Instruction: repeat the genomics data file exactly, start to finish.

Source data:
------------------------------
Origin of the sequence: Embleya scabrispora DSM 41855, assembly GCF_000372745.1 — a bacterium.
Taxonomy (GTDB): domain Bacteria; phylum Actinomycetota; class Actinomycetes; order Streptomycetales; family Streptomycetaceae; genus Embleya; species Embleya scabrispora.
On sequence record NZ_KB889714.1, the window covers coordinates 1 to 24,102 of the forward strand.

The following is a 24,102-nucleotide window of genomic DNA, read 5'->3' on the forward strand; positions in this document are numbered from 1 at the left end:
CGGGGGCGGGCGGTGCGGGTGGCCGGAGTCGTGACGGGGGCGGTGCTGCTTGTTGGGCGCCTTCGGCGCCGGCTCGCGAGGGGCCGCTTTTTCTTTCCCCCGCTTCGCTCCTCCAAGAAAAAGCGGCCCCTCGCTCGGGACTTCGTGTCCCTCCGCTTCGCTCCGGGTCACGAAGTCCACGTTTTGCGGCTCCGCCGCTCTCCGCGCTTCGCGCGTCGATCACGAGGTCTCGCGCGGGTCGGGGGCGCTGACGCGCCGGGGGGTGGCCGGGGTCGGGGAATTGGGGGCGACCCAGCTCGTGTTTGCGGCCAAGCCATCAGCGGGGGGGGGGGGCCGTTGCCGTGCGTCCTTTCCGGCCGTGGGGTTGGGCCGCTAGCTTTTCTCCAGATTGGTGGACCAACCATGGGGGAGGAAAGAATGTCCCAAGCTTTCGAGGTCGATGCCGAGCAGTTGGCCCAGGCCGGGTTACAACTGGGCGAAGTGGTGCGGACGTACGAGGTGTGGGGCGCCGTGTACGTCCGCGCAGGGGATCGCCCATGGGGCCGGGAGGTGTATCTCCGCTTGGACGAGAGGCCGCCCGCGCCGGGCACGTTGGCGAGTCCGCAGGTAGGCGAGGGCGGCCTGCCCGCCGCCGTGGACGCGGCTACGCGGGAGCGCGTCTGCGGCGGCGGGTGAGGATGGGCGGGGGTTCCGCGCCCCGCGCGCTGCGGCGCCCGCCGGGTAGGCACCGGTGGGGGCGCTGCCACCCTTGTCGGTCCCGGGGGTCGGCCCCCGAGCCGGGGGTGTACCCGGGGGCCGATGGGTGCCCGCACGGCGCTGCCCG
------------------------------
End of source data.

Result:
Origin of the sequence: Embleya scabrispora DSM 41855, assembly GCF_000372745.1 — a bacterium.
Taxonomy (GTDB): domain Bacteria; phylum Actinomycetota; class Actinomycetes; order Streptomycetales; family Streptomycetaceae; genus Embleya; species Embleya scabrispora.
On sequence record NZ_KB889714.1, the window covers coordinates 1 to 24,102 of the forward strand.

The following is a 24,102-nucleotide window of genomic DNA, read 5'->3' on the forward strand; positions in this document are numbered from 1 at the left end:
CGGGGGCGGGCGGTGCGGGTGGCCGGAGTCGTGACGGGGGCGGTGCTGCTTGTTGGGCGCCTTCGGCGCCGGCTCGCGAGGGGCCGCTTTTTCTTTCCCCCGCTTCGCTCCTCCAAGAAAAAGCGGCCCCTCGCTCGGGACTTCGTGTCCCTCCGCTTCGCTCCGGGTCACGAAGTCCACGTTTTGCGGCTCCGCCGCTCTCCGCGCTTCGCGCGTCGATCACGAGGTCTCGCGCGGGTCGGGGGCGCTGACGCGCCGGGGGGTGGCCGGGGTCGGGGAATTGGGGGCGACCCAGCTCGTGTTTGCGGCCAAGCCATCAGCGGGGGGGGGGGGCCGTTGCCGTGCGTCCTTTCCGGCCGTGGGGTTGGGCCGCTAGCTTTTCTCCAGATTGGTGGACCAACCATGGGGGAGGAAAGAATGTCCCAAGCTTTCGAGGTCGATGCCGAGCAGTTGGCCCAGGCCGGGTTACAACTGGGCGAAGTGGTGCGGACGTACGAGGTGTGGGGCGCCGTGTACGTCCGCGCAGGGGATCGCCCATGGGGCCGGGAGGTGTATCTCCGCTTGGACGAGAGGCCGCCCGCGCCGGGCACGTTGGCGAGTCCGCAGGTAGGCGAGGGCGGCCTGCCCGCCGCCGTGGACGCGGCTACGCGGGAGCGCGTCTGCGGCGGCGGGTGAGGATGGGCGGGGGTTCCGCGCCCCGCGCGCTGCGGCGCCCGCCGGGTAGGCACCGGTGGGGGCGCTGCCACCCTTGTCGGTCCCGGGGGTCGGCCCCCGAGCCGGGGGTGTACCCGGGGGCCGATGGGTGCCCGCACGGCGCTGCCCG